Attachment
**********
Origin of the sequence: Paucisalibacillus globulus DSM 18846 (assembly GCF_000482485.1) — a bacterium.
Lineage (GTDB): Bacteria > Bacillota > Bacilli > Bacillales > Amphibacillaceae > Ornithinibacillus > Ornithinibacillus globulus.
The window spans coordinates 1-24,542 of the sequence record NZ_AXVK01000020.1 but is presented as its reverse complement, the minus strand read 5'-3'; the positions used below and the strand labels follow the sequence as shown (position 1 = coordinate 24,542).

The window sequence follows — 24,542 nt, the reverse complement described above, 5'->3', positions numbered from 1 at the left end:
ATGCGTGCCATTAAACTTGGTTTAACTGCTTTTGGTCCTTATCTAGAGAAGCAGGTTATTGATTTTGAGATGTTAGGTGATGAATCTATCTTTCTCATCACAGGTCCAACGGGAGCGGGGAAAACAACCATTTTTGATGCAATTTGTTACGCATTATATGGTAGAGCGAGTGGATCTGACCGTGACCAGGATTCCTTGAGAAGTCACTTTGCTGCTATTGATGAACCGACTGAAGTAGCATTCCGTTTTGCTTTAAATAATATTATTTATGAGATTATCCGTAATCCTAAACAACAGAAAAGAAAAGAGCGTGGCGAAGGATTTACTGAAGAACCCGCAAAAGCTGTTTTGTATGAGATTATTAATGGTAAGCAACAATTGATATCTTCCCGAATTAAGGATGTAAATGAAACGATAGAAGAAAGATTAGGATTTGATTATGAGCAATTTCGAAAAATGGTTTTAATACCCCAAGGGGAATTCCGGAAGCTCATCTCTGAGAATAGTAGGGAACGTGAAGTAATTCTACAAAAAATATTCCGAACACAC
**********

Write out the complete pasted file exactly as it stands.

Origin of the sequence: Paucisalibacillus globulus DSM 18846 (assembly GCF_000482485.1) — a bacterium.
Lineage (GTDB): Bacteria > Bacillota > Bacilli > Bacillales > Amphibacillaceae > Ornithinibacillus > Ornithinibacillus globulus.
The window spans coordinates 1-24,542 of the sequence record NZ_AXVK01000020.1 but is presented as its reverse complement, the minus strand read 5'-3'; the positions used below and the strand labels follow the sequence as shown (position 1 = coordinate 24,542).

The window sequence follows — 24,542 nt, the reverse complement described above, 5'->3', positions numbered from 1 at the left end:
ATGCGTGCCATTAAACTTGGTTTAACTGCTTTTGGTCCTTATCTAGAGAAGCAGGTTATTGATTTTGAGATGTTAGGTGATGAATCTATCTTTCTCATCACAGGTCCAACGGGAGCGGGGAAAACAACCATTTTTGATGCAATTTGTTACGCATTATATGGTAGAGCGAGTGGATCTGACCGTGACCAGGATTCCTTGAGAAGTCACTTTGCTGCTATTGATGAACCGACTGAAGTAGCATTCCGTTTTGCTTTAAATAATATTATTTATGAGATTATCCGTAATCCTAAACAACAGAAAAGAAAAGAGCGTGGCGAAGGATTTACTGAAGAACCCGCAAAAGCTGTTTTGTATGAGATTATTAATGGTAAGCAACAATTGATATCTTCCCGAATTAAGGATGTAAATGAAACGATAGAAGAAAGATTAGGATTTGATTATGAGCAATTTCGAAAAATGGTTTTAATACCCCAAGGGGAATTCCGGAAGCTCATCTCTGAGAATAGTAGGGAACGTGAAGTAATTCTACAAAAAATATTCCGAACACAC